• Post-Hearing Brief in Support of Removal of Mayor – John Nahra
• Finding of Fact and Order on the City of Muscatine’s Written Charges of Removal – John Nahra
• Brief and Memorandum of Law – William Sueppel
• Proposed Decision – William Sueppel

After all this thoughtful discussion from the prosecution and defense, the third item on the agenda there said there would be a time for “Comments”, assumedly from the public.

None of that “in-depth” consideration happened.

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John Norris: Why he may run for governor and what he would bring to the table

With the exhausting battles of the 2017 legislative session behind us, Iowa Democrats can turn their attention to the most pressing task ahead. Next year’s gubernatorial election will likely determine whether Republicans retain unchecked power to impose their will on Iowans, or whether some balance returns to the statehouse.

A record number of Democrats may run for governor in 2018. Today Bleeding Heartland begins a series of in-depth looks at the possible contenders.

John Norris moved back to Iowa with his wife Jackie Norris and their three sons last year, after nearly six years in Washington and two in Rome, Italy. He has been touching base with potential supporters for several weeks and expects to decide sometime in May whether to become a candidate for governor. His “concern about the direction the state’s going” is not in question. Rather, Norris is gauging the response he gets from activists and community leaders he has known for many years, and whether he can raise the resources “to make this a go.”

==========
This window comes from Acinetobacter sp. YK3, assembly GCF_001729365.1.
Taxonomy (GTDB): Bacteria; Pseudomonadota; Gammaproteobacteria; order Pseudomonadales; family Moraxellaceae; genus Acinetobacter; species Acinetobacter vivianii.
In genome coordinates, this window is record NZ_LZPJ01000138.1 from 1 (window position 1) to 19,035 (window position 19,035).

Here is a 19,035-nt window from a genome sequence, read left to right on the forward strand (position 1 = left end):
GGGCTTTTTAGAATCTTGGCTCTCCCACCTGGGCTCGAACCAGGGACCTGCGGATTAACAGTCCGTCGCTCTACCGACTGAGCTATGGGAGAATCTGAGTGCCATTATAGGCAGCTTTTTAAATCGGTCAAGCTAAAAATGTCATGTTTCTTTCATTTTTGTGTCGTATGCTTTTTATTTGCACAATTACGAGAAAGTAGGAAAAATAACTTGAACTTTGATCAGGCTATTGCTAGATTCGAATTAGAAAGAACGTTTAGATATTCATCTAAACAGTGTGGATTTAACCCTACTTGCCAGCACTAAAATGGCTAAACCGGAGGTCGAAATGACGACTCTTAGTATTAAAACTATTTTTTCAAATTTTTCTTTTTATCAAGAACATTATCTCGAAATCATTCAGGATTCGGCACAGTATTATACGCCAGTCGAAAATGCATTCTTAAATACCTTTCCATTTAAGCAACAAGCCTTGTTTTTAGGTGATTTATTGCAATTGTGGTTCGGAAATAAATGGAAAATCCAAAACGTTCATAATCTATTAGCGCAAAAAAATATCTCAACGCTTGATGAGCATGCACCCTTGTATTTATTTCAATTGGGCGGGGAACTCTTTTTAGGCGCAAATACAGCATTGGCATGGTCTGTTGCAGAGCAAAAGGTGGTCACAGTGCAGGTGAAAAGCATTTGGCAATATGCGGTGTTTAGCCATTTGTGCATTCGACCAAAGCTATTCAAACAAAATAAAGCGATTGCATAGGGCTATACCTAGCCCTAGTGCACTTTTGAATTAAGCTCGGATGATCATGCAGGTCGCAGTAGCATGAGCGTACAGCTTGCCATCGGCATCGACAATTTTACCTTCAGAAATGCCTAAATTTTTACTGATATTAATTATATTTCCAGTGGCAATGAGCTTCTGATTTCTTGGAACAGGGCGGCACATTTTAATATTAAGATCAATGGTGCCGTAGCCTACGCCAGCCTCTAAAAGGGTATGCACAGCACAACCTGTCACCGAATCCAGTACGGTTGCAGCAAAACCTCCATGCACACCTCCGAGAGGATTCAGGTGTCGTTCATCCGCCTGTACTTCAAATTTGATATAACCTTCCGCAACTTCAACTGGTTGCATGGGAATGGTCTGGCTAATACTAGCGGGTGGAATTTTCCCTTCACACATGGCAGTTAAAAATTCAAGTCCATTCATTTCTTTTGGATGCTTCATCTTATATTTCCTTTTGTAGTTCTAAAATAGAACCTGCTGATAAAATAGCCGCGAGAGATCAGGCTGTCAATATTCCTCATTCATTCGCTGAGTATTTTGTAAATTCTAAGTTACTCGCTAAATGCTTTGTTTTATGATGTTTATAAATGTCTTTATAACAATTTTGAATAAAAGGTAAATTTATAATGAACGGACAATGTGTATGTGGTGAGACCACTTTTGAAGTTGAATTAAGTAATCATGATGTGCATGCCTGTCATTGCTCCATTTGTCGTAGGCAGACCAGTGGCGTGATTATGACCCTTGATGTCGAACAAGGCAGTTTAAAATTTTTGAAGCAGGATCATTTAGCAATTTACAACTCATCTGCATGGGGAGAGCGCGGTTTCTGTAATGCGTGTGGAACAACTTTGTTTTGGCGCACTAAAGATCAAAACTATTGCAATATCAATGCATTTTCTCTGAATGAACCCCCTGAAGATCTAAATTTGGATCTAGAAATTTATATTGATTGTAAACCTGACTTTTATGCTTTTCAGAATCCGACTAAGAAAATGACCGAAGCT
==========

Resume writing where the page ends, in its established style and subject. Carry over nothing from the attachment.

In a lengthy interview earlier this month, Norris discussed the changes he sees in Iowa, the issues he’s most passionate about, and why he has “something significantly different to offer” from others in the field, who largely agree on public policy. The native of Red Oak in Montgomery County (which happens to be Senator Joni Ernst’s home town too) also shared his perspective on why Democrats have lost ground among Iowa’s rural and small-town voters, and what they can do to reverse that trend.

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Using Iowa's property taxes to solve a non-existent problem

Johnson County Supervisor Kurt Friese weighs in on how the Republican voter ID bill, House File 516, will affect county budgets, and by extension property taxpayers. The bill is pending in the state House, after GOP senators passed a different version from the bill approved earlier in the lower chamber. -promoted by desmoinesdem

Voter fraud in Iowa, and more specifically voter impersonation, is so statistically insignificant that it is essentially non-existent. It has zero impact on the outcome of our elections. None. Nada. Zip. Bupkis.

Requiring voters to show ID at their polling place accomplishes exactly nothing to protect the integrity of the election. There is one thing it does accomplish, however: lower voter turnout, especially among minorities and the elderly. That is among the reasons why the Supreme Court blocked North Carolina’s version of the law ahead of last fall’s general election, and why it would likely do so with the Iowa proposal.

Before it comes to that, though, House File 516 will raise your property taxes in order to solve a non-existent problem.